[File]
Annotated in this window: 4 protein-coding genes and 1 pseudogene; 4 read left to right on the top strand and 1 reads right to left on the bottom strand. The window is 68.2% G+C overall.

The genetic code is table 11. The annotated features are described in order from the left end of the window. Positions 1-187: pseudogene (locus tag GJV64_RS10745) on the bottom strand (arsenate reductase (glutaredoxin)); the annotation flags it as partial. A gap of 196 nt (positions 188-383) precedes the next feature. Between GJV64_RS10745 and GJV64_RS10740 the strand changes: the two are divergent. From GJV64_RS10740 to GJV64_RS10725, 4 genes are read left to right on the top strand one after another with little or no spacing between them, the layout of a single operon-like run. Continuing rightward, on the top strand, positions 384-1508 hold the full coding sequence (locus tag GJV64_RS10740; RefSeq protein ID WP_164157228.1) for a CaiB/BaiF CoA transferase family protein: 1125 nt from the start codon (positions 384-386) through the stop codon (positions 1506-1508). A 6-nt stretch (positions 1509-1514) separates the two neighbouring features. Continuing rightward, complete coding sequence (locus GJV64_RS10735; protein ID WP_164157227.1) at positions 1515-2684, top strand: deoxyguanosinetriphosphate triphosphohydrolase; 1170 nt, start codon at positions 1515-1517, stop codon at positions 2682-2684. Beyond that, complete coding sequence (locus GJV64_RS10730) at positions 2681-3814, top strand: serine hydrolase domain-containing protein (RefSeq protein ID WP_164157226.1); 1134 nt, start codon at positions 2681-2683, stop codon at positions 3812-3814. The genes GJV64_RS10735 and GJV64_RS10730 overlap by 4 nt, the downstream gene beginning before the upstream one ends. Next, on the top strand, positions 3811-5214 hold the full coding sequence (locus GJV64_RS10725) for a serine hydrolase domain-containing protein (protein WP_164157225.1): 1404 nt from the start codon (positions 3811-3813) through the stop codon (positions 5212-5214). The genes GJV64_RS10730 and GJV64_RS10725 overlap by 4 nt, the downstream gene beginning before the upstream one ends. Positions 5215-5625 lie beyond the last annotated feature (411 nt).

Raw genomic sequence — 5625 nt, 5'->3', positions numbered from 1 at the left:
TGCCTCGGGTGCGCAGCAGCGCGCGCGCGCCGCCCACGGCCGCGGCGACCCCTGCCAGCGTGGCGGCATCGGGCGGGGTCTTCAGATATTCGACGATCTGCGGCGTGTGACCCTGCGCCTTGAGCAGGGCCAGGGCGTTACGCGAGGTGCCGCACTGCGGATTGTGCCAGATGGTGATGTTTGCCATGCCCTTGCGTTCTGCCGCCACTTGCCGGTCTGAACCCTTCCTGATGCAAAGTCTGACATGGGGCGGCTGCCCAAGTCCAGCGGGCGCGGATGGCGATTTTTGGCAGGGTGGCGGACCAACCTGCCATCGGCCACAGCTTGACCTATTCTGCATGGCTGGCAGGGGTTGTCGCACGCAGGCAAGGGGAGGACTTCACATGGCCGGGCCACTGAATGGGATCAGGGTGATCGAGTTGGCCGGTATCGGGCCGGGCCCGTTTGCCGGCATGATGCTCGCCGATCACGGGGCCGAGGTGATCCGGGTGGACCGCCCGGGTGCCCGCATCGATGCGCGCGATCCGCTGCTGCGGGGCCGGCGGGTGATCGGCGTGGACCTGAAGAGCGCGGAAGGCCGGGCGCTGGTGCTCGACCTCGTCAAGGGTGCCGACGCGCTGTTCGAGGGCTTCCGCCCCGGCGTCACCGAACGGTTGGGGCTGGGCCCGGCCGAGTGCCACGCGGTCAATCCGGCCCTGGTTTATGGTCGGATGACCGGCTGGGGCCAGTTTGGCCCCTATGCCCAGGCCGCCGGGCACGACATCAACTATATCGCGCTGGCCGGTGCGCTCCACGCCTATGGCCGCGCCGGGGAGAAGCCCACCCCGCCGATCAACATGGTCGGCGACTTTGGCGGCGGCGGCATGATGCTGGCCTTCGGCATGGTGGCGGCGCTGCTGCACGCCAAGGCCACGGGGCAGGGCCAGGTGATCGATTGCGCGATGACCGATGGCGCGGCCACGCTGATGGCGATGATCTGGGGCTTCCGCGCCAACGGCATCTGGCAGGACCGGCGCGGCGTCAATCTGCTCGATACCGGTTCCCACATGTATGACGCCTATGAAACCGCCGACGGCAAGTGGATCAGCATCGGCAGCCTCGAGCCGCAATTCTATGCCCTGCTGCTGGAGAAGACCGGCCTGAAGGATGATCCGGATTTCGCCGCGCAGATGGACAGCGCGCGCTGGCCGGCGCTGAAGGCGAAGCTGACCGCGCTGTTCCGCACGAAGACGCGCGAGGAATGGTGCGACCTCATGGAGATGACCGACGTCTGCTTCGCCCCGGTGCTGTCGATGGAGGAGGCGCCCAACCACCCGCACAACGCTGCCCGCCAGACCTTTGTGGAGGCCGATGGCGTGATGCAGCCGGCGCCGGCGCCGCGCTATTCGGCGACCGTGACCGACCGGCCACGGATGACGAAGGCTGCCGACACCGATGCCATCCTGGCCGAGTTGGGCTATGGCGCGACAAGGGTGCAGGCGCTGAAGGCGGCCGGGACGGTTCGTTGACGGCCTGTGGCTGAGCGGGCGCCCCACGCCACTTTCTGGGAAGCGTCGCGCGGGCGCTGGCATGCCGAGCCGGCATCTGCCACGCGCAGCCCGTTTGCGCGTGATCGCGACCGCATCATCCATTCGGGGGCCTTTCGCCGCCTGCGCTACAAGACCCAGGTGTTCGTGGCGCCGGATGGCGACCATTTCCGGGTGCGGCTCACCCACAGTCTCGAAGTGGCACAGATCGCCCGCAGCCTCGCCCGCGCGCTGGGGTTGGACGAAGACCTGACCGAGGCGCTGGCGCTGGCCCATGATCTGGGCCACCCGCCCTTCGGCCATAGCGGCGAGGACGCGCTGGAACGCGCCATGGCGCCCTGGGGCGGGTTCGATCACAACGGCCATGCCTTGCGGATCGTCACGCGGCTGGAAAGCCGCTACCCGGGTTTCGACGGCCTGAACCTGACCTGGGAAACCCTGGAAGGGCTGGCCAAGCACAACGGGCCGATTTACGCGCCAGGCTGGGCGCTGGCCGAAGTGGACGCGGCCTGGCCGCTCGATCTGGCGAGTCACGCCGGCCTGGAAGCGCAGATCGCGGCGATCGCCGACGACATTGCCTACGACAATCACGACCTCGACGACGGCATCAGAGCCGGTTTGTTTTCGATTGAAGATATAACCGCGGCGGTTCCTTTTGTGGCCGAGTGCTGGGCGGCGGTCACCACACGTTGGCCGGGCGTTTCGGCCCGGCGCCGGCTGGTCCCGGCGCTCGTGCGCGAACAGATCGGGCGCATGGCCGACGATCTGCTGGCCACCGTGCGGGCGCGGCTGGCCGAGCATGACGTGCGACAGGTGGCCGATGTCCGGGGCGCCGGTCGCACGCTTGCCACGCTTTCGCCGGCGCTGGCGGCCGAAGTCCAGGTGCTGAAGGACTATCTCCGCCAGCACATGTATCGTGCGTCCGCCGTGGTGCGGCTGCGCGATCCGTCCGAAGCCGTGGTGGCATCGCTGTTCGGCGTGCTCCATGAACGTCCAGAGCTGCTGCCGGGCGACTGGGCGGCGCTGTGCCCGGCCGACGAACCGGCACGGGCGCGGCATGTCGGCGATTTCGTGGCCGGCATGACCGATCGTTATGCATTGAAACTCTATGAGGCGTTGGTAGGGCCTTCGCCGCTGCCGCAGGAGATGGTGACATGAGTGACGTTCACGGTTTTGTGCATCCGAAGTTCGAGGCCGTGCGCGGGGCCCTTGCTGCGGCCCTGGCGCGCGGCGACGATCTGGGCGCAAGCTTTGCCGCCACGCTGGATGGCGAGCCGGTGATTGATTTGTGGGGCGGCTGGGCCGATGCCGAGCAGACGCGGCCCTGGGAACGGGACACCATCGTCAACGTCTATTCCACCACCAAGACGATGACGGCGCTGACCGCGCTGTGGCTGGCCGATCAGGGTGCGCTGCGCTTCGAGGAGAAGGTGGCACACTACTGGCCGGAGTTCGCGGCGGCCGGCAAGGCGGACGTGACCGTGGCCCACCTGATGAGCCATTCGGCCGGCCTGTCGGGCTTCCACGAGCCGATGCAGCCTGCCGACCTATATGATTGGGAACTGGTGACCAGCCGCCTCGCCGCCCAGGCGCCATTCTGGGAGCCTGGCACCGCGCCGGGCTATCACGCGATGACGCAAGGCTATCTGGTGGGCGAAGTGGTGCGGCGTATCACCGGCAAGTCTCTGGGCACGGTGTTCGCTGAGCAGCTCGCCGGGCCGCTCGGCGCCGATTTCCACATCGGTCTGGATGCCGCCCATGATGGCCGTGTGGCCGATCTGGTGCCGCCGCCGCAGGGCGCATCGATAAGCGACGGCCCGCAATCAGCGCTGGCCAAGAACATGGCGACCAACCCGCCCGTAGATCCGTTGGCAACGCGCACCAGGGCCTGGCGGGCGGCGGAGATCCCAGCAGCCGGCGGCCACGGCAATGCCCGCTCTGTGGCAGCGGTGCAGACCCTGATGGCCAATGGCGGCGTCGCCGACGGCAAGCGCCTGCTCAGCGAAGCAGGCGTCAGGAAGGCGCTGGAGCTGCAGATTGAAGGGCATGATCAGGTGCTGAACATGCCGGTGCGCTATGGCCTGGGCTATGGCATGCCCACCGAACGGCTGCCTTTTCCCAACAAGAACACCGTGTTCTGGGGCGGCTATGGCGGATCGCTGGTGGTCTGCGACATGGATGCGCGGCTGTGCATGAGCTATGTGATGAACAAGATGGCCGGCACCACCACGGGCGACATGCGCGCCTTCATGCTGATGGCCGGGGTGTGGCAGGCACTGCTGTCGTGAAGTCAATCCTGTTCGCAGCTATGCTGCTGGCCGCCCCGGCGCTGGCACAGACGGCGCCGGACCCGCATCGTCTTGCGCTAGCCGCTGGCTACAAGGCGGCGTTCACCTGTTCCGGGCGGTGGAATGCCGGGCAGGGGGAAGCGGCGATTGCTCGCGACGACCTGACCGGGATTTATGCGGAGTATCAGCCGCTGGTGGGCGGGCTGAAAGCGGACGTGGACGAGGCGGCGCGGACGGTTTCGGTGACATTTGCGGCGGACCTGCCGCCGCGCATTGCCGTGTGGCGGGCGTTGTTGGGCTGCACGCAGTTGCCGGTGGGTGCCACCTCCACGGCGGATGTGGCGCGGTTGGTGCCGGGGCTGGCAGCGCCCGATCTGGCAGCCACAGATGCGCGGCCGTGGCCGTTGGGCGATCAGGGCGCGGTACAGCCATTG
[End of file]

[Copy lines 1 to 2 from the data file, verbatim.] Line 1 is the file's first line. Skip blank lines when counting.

Annotated in this window: 4 protein-coding genes and 1 pseudogene; 4 read left to right on the top strand and 1 reads right to left on the bottom strand. The window is 68.2% G+C overall.

The genetic code is table 11. The annotated features are described in order from the left end of the window. Positions 1-187: pseudogene (locus tag GJV64_RS10745) on the bottom strand (arsenate reductase (glutaredoxin)); the annotation flags it as partial. A gap of 196 nt (positions 188-383) precedes the next feature. Between GJV64_RS10745 and GJV64_RS10740 the strand changes: the two are divergent. From GJV64_RS10740 to GJV64_RS10725, 4 genes are read left to right on the top strand one after another with little or no spacing between them, the layout of a single operon-like run. Continuing rightward, on the top strand, positions 384-1508 hold the full coding sequence (locus tag GJV64_RS10740; RefSeq protein ID WP_164157228.1) for a CaiB/BaiF CoA transferase family protein: 1125 nt from the start codon (positions 384-386) through the stop codon (positions 1506-1508). A 6-nt stretch (positions 1509-1514) separates the two neighbouring features. Continuing rightward, complete coding sequence (locus GJV64_RS10735; protein ID WP_164157227.1) at positions 1515-2684, top strand: deoxyguanosinetriphosphate triphosphohydrolase; 1170 nt, start codon at positions 1515-1517, stop codon at positions 2682-2684. Beyond that, complete coding sequence (locus GJV64_RS10730) at positions 2681-3814, top strand: serine hydrolase domain-containing protein (RefSeq protein ID WP_164157226.1); 1134 nt, start codon at positions 2681-2683, stop codon at positions 3812-3814. The genes GJV64_RS10735 and GJV64_RS10730 overlap by 4 nt, the downstream gene beginning before the upstream one ends. Next, on the top strand, positions 3811-5214 hold the full coding sequence (locus GJV64_RS10725) for a serine hydrolase domain-containing protein (protein WP_164157225.1): 1404 nt from the start codon (positions 3811-3813) through the stop codon (positions 5212-5214). The genes GJV64_RS10730 and GJV64_RS10725 overlap by 4 nt, the downstream gene beginning before the upstream one ends. Positions 5215-5625 lie beyond the last annotated feature (411 nt).